Iowa DNR's Twitter Iowa DNR's Flicker Iowa DNR's YouTube Iowa DNR's Pinterest Iowa DNR's Facebook | Iowa Outdoors Magazine | News | Contact Us

Site Search  search button

Iowa Outdoors News

Iowa Outdoors News Packet

Conservation news about fish, wildlife, parks and forestry and other related topics including the Natural Resource Commission (NRC) agenda and minutes. Iowa Outdoors news is published every Tuesday and will posted on our website as both news releases as well as below for archival purposes.
  • If you would like to receive Iowa Outdoors news by e-mail each Tuesday,
    please send a blank e-mail to

  • For current information on fishing conditions for your lake or area, check out our current Iowa Fishing Report found within our online fishing information.

These are the most recent stories published within the Iowa Outdoors news packet:

Early Teal Hunting Information Sessions
Posted: 08/26/2014

Waterfowl hunters have a new season this year. Whether it continues will depend on how well they can identify fast moving teal, over a shallow wetland.

To outline the new "early teal" season, the DNR has scheduled six free information sessions around the state beginning August 27 at 7 p.m., at the F.W. Kent Park conservation education center, west of Tiffin On Highway 6; followed by Spencer, August 28, 7 p.m., Spencer High School ICN room, 800 East 3rd Street; Burlington, August 28, 7 p.m., Starr’s Cave Nature Center, 11627 Starr’s Cave Road; Peosta, August 28, 6:30 p.m., Swiss Valley Nature Center, 13606 Swiss Valley Road; and Waverly, September 4, 6:30 p.m., Waverly Public Library, 1500 W Bremer Avenue.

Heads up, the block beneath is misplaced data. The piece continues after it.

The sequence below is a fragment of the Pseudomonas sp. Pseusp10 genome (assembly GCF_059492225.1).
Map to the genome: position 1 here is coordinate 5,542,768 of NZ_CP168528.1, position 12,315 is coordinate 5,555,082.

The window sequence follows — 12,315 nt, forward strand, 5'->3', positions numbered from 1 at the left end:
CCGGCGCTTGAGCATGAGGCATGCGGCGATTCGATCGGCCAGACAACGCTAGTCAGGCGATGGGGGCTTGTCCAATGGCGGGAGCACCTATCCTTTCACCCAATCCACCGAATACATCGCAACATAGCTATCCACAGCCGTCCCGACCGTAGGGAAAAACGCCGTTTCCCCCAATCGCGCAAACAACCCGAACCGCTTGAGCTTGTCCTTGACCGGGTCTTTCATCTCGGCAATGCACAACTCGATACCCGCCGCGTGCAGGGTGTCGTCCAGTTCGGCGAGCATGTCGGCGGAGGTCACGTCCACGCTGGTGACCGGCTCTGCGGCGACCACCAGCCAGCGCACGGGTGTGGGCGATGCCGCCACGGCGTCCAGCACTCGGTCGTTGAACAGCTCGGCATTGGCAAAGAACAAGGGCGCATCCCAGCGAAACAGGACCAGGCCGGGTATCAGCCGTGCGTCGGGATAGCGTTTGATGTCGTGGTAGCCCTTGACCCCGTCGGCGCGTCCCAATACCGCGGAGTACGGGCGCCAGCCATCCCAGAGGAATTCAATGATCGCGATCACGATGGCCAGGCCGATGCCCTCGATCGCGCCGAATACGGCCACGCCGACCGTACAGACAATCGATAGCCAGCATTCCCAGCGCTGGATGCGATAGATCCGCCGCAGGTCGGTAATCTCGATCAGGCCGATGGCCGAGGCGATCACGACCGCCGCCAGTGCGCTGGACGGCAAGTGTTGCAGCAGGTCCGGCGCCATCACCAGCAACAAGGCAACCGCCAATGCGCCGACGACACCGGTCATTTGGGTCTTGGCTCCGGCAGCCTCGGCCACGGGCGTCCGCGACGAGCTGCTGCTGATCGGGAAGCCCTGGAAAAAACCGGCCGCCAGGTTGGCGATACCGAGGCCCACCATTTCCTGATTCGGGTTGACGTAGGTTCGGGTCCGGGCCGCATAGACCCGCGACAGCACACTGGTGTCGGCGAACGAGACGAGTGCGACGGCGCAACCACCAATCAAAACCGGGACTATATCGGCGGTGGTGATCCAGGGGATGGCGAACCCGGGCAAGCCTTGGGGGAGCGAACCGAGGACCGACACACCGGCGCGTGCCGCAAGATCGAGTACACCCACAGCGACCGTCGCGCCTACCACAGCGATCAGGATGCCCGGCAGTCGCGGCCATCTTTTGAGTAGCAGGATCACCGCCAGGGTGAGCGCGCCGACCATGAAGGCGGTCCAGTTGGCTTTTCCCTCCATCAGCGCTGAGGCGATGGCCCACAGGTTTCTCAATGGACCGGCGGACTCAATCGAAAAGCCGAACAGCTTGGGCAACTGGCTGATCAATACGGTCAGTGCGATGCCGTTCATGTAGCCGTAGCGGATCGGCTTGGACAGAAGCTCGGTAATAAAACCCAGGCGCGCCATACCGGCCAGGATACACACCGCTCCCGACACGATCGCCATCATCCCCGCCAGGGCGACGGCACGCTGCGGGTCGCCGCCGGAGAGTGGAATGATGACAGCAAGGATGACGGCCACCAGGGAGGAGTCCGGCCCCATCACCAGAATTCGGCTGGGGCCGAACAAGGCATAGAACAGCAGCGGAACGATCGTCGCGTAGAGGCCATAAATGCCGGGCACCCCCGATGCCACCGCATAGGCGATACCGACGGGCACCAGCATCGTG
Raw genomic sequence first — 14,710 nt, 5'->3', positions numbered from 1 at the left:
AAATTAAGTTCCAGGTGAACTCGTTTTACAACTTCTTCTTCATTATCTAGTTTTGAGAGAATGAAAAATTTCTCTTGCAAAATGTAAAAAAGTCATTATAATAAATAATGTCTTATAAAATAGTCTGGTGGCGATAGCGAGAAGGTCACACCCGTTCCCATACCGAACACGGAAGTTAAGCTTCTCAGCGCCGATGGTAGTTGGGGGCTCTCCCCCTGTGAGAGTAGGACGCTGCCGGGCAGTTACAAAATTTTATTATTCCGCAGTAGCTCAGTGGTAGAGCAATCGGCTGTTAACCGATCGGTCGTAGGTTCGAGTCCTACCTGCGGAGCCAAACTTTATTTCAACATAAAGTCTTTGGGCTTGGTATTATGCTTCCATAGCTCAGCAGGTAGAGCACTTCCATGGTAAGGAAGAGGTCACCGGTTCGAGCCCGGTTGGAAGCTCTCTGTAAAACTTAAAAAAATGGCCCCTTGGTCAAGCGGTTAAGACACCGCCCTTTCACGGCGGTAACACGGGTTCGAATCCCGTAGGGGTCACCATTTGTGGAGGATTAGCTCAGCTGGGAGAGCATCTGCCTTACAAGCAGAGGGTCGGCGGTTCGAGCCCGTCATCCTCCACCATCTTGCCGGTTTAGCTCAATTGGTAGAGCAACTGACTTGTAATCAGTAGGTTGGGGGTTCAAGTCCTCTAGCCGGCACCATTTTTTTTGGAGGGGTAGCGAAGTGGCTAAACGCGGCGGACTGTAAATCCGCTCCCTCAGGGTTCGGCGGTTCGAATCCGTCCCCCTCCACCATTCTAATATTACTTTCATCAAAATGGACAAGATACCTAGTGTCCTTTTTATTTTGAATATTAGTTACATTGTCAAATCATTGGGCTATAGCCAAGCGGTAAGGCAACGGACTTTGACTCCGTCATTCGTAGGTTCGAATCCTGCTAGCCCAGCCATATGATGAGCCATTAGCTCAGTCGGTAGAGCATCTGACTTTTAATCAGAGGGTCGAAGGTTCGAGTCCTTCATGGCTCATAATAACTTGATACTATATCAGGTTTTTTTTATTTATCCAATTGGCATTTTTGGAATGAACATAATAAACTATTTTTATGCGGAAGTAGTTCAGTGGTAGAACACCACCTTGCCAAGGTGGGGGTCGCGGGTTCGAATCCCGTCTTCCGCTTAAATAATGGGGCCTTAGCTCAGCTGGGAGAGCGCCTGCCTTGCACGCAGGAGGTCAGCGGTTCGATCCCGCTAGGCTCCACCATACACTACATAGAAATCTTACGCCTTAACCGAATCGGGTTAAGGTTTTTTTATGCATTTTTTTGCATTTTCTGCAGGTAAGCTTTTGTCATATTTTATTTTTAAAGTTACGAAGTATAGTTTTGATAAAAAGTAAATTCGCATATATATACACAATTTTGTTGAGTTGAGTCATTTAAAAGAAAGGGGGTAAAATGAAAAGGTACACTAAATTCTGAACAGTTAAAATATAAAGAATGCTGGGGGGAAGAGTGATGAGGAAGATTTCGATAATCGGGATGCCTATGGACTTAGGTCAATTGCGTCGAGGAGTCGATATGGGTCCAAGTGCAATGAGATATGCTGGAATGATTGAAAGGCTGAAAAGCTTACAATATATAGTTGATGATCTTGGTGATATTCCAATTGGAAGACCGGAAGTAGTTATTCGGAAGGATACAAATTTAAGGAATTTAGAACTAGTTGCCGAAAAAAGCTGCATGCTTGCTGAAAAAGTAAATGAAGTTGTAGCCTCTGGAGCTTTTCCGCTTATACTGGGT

That September 6-21 season across Iowa provides hunters with earlier dates to pursue the early migrants.
“Blue-winged teal are an early migrating species and the peak of the migration occurs before our regular season opens,” explains DNR waterfowl technician Al Hancock. “The U.S. Fish and Wildlife Service is allowing production states — and Iowa is one of them — the opportunity to participate in an early teal season.”

The three-year experiment hinges on hunter ability to identify the erratic, fast moving waterfowl. Only teal will be legal during the 16-day September season. During the special season, observation points will be active. Wildlife officials will assess shots taken at nontarget species. Hancock emphasizes that if too many non-teal are targeted, the federal agency will eliminate the season.

Nearly 5,000 licensed Iowa waterfowl hunters were surveyed last winter; with 69 percent replying that they would hunt an early teal season.

The information session will include video of September teal, showing how to identify blue-winged and green-winged teal. It will offer suggestions for finding teal hot spots. Also at the session will be tips on decoy spreads, choke patterns and shot loads.